Charles Landow offers a selection of news and scholarly work in this week’s edition of Missing Pieces. Enjoy and have a good weekend.
- Kyrgyzstan’s Election: Former prime minister Almazbek Atabayev won Kyrgyzstan’s presidential election on Sunday. He will take over on December 31 from Roza Otunbayeva, who has served as caretaker president since an uprising toppled the previous regime last year. As Voice of America explains, this will be the first voluntary transfer of power in Central Asia since the collapse of the Soviet Union. Sunday’s polls were decidedly imperfect, according to the OSCE. But “observers overall assessed the voting positively”–a solid outcome in a country torn apart after last year’s uprising, as this report from the International Crisis Group shows. The Economist explains that Atabayev will need to repair lingering ethnic tensions, as well as combat organized crime and boost the economy. The new president is seen as friendly to Russia; he pledged on Tuesday to close the U.S. air base at Manas, a crucial supply post for the war in Afghanistan, when its lease expires in 2014.
- Africa’s Growth Engine? According to testimony at a U.S. Senate hearing on Tuesday, China’s trade with Africa totaled $127 billion in 2010–$14 billion more than America’s. But how much, exactly, does Chinese investment contribute to African economic growth? A new working paper from the National Bureau of Economic Research aims to find out. It concludes that the effect has been considerable in some countries but negligible in others. Between 2003 and 2009, Chinese investment accounted for 1.9 percent of GDP growth in Zambia, 1.0 percent in the Democratic Republic of the Congo, and 0.9 percent in Nigeria. In Angola, Botswana, Kenya, and South Africa, the contribution was less than 0.1 percent. Beyond the numbers, the question is what side effects Chinese investment brings. One answer comes from a Human Rights Watch report out yesterday on abuses at Chinese-run copper mines in Zambia.
- Cuba’s Coming Capitalism? The Cuban government announced yesterday that it would allow citizens to buy and sell property for the first time in more than 40 years. Cubans have long swapped houses in an informal market. Starting next week they will be able to do so openly, with the government collecting taxes on each transaction. The New York Times reports that the consequences are unpredictable. On the one hand, an open real estate market could unleash tremendous capital that can “jumpstart the island’s economy.” On the other hand, some fear the reform will produce social stratification and homelessness. Either way, it is the latest of several steps by President Raúl Castro to liberalize Cuba’s economy, including opening a limited market for cars and expanding opportunities for self-employment. In a compelling op-ed last year, CFR’s Julia Sweig criticized the Obama administration for failing to respond to this “radical new phase in Cuban history.”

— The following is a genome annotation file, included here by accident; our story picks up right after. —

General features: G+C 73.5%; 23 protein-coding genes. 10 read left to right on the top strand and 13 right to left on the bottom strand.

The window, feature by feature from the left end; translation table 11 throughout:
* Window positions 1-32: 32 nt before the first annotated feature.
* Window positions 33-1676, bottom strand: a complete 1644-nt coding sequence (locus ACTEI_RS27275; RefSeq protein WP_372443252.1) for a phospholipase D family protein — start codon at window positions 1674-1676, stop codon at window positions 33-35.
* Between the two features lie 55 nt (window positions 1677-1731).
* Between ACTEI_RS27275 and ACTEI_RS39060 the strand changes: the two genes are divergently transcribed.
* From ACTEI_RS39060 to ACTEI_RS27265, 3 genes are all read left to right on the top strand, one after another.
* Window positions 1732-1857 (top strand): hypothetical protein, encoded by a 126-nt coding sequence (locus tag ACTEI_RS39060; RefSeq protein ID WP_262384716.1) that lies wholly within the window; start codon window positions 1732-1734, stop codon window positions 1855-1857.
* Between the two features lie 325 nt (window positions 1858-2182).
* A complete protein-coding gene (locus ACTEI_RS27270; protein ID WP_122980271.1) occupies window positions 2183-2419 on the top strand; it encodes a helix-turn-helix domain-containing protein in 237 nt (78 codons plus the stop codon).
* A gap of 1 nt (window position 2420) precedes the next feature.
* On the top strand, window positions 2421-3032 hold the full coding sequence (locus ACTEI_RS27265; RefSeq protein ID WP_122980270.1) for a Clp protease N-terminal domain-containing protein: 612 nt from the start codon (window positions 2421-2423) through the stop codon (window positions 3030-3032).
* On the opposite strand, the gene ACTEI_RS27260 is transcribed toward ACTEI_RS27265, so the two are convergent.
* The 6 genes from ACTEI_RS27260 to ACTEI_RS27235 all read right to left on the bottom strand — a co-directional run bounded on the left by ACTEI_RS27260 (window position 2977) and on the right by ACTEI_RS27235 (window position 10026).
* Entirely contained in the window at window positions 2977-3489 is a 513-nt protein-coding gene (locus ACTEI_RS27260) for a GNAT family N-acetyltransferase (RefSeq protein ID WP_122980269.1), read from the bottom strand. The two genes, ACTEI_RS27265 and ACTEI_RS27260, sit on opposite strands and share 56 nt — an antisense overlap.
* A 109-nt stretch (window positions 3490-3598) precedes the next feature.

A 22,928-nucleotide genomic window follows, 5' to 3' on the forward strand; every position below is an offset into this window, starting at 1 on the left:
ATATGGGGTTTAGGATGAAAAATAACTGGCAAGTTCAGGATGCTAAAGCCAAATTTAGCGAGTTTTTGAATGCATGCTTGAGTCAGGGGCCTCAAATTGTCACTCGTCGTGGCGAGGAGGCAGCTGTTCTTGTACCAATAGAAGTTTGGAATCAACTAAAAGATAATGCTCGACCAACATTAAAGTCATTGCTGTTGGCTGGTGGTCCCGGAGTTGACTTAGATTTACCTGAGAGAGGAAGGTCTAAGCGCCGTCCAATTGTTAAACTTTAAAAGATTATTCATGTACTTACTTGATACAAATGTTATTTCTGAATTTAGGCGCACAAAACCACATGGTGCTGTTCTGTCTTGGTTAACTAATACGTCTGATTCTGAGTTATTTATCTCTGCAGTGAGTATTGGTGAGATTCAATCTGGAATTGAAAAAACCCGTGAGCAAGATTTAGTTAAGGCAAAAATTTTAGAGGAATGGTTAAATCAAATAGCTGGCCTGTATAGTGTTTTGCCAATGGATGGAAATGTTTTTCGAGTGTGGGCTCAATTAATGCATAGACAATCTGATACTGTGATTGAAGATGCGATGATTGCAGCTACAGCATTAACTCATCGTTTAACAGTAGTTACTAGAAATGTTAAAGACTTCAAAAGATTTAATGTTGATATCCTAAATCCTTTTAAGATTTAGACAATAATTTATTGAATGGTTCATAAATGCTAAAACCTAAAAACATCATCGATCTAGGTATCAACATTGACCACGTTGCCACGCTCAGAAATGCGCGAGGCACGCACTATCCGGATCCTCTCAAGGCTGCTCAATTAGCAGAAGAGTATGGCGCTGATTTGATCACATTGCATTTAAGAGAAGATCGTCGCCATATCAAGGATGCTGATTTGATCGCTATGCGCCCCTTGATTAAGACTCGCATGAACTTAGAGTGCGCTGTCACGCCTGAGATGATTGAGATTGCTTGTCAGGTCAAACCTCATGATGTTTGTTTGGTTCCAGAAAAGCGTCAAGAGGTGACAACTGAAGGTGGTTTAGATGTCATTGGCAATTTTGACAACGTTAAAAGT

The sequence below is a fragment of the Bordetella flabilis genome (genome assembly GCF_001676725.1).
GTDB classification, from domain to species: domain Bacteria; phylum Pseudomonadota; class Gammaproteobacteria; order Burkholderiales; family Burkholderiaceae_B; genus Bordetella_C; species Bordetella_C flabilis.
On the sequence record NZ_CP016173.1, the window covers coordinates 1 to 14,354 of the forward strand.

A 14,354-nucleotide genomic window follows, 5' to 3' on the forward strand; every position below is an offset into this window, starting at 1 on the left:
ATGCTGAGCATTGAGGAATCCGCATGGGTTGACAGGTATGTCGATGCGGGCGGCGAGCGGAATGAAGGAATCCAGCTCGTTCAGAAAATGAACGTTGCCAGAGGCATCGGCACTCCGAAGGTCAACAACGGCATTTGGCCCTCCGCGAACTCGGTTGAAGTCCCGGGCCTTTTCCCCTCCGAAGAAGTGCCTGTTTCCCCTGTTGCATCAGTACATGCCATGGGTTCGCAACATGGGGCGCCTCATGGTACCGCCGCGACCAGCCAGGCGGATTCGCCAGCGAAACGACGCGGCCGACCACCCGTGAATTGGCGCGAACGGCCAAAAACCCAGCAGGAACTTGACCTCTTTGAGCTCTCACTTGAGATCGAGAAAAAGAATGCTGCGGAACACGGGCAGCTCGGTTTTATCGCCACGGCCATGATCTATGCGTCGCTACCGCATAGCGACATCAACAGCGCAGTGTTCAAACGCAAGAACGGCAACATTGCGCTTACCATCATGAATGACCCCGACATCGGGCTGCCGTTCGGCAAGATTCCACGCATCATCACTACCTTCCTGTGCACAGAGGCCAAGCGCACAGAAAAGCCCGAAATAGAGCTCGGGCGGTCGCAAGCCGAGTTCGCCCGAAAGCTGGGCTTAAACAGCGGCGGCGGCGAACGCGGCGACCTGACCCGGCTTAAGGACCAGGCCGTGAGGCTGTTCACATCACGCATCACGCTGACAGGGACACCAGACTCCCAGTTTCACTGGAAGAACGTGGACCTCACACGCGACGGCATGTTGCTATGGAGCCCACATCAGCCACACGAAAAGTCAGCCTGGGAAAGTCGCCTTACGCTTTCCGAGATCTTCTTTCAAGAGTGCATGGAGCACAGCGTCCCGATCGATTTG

- Democracy and Health: Do citizens of democracies live longer? A new study in World Politics suggests they do. And the authors argue that the reasons go beyond the tendency of democratic governments to distribute “health-enhancing resources” more widely than do autocracies, as other studies have found. Instead the new article contends that certain basic democratic attributes–autonomy, social capital, collective action, and free media–might improve health, regardless of how the government distributes resources. To test this theory, the authors examine the level of democracy and life expectancy in 153 countries between 1972 and 2000. They find that democracy has a significant effect on life expectancy, even after controlling for the distribution of resources. In a separate test of autocracies, the authors find that the degree of media freedom alone has a strong impact on life expectancy. Perhaps dictatorship, in addition to its other drawbacks, is hazardous for your health.
- Latin America’s Malaise: The Economist has results from the latest 18-country Latinobarómetro survey. They are gloomy. Only a bare majority of Latin Americans believe “democracy is preferable to any other kind of government,” down a few points from last year. Support for democracy among Guatemalans, Hondurans, and Mexicans dropped sharply, as the magazine points out, probably due to violent crime. The figure in Brazil also took a dive, for reasons that are less clear. Citizens’ satisfaction with their own democracy also declined from last year in many countries, notably Brazil, Colombia, and most of all Chile, which has endured months of student protests over the cost of education. The Economist thinks this discontent despite solid economic growth means that more prosperous citizens are demanding more of their leaders. If so, those leaders must find ways to respond. Full results (in Spanish) are available on the Latinobarómetro site.